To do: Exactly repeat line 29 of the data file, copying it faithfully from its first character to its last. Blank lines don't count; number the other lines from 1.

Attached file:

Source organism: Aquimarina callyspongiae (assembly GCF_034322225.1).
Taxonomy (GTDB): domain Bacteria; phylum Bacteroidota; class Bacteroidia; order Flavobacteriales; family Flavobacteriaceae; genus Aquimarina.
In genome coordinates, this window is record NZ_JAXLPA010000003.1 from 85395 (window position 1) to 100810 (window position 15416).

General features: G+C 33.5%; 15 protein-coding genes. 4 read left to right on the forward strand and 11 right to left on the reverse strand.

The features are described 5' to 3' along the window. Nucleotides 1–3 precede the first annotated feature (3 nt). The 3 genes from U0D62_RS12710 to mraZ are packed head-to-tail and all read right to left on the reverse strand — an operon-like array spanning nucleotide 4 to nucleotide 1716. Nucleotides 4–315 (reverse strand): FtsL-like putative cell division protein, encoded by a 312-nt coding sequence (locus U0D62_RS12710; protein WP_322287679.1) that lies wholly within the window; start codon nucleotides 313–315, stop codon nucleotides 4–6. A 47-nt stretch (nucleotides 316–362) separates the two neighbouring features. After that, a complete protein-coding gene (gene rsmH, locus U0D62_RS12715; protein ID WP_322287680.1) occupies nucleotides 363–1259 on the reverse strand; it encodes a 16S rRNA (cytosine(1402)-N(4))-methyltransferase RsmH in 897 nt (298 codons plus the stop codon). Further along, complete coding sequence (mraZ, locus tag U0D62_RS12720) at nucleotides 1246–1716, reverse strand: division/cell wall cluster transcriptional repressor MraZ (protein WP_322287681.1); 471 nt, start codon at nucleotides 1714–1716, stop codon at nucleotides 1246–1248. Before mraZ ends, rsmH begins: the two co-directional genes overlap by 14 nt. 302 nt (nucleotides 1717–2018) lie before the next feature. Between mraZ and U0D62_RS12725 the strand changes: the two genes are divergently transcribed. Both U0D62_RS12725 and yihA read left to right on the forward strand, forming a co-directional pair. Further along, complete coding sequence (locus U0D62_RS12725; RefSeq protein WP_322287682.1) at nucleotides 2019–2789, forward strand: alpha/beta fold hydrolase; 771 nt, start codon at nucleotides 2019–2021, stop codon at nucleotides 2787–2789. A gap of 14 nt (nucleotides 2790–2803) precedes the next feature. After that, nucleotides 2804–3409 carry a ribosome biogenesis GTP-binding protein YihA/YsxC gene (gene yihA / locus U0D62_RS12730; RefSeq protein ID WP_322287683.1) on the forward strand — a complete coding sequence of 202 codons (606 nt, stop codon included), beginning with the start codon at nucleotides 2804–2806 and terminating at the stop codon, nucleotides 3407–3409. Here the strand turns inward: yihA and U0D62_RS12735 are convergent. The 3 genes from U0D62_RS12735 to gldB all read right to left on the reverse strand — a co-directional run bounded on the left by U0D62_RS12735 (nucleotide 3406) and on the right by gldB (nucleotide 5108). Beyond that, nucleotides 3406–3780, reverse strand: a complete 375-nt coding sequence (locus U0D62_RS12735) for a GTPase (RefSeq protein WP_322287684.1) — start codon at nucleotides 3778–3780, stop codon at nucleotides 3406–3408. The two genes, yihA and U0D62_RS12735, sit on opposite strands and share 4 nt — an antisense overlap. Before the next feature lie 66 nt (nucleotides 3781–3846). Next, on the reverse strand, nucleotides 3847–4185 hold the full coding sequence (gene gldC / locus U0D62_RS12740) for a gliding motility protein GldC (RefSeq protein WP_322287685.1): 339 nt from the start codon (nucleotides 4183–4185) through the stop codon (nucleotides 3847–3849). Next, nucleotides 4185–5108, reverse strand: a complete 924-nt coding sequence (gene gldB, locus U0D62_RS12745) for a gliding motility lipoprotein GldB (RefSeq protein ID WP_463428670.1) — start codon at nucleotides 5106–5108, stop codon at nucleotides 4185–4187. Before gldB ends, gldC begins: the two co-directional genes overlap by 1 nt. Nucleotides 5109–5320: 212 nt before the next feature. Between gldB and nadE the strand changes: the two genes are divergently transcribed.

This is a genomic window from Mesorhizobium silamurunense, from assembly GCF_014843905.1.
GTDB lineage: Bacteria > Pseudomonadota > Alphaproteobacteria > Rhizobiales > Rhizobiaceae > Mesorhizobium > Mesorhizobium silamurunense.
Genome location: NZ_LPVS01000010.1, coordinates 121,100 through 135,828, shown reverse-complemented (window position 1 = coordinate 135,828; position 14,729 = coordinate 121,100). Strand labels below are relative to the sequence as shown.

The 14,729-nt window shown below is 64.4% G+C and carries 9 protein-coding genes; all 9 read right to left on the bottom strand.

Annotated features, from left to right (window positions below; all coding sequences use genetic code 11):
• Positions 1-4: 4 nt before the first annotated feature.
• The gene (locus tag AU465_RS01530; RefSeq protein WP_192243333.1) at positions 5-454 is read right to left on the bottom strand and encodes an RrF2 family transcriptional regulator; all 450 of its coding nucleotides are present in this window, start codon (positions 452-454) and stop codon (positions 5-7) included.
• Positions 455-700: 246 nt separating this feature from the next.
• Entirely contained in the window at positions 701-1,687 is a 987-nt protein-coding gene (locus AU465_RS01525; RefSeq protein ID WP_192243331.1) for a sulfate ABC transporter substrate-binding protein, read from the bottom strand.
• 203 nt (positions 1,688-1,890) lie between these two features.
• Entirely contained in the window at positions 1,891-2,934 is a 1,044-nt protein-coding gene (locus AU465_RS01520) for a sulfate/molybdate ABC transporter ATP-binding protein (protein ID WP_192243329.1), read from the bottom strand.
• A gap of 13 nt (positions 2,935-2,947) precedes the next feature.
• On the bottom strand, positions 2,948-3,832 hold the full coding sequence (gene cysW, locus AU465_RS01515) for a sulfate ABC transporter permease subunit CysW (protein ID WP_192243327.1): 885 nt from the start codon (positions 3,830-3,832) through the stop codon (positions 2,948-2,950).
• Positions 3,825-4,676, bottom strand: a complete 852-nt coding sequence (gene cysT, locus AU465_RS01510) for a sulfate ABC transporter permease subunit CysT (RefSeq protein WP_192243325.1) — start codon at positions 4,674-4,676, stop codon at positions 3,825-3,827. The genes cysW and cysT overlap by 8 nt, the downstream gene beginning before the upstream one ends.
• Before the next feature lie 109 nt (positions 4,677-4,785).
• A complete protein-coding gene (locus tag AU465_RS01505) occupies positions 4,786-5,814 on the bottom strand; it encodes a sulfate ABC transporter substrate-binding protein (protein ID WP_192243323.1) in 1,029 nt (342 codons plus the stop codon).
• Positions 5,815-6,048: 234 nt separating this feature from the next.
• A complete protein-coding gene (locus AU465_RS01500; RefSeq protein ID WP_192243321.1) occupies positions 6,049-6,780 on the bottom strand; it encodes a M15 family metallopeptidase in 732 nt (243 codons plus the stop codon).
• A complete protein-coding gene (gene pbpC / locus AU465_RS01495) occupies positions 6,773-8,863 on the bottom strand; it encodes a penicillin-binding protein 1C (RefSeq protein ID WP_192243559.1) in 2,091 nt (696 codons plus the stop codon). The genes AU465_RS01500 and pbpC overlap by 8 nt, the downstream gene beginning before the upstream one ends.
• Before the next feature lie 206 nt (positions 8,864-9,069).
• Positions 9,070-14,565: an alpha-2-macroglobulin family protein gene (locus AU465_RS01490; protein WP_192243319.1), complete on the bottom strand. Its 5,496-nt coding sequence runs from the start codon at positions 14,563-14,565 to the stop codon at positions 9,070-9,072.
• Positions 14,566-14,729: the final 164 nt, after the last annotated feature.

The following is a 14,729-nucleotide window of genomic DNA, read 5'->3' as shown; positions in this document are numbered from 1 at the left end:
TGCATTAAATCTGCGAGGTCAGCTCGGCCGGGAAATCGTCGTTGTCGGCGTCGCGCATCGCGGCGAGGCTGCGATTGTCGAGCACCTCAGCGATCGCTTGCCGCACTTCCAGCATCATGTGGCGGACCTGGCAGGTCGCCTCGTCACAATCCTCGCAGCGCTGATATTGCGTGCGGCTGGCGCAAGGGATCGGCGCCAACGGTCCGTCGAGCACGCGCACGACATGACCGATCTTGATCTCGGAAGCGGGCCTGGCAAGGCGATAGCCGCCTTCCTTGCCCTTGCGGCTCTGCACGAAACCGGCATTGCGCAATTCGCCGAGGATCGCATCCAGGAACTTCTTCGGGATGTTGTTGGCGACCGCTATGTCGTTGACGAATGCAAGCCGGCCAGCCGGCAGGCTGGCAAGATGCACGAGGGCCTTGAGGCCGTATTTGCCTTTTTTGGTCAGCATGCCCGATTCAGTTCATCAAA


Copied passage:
TGCATTAAATCTGCGAGGTCAGCTCGGCCGGGAAATCGTCGTTGTCGGCGTCGCGCATCGCGGCGAGGCTGCGATTGTCGAGCACCTCAGCGATCGCTTGCCGCACTTCCAGCATCATGTGGCGGACCTGGCAGGTCGCCTCGTCACAATCCTCGCAGCGCTGATATTGCGTGCGGCTGGCGCAAGGGATCGGCGCCAACGGTCCGTCGAGCACGCGCACGACATGACCGATCTTGATCTCGGAAGCGGGCCTGGCAAGGCGATAGCCGCCTTCCTTGCCCTTGCGGCTCTGCACGAAACCGGCATTGCGCAATTCGCCGAGGATCGCATCCAGGAACTTCTTCGGGATGTTGTTGGCGACCGCTATGTCGTTGACGAATGCAAGCCGGCCAGCCGGCAGGCTGGCAAGATGCACGAGGGCCTTGAGGCCGTATTTGCCTTTTTTGGTCAGCATGCCCGATTCAGTTCATCAAA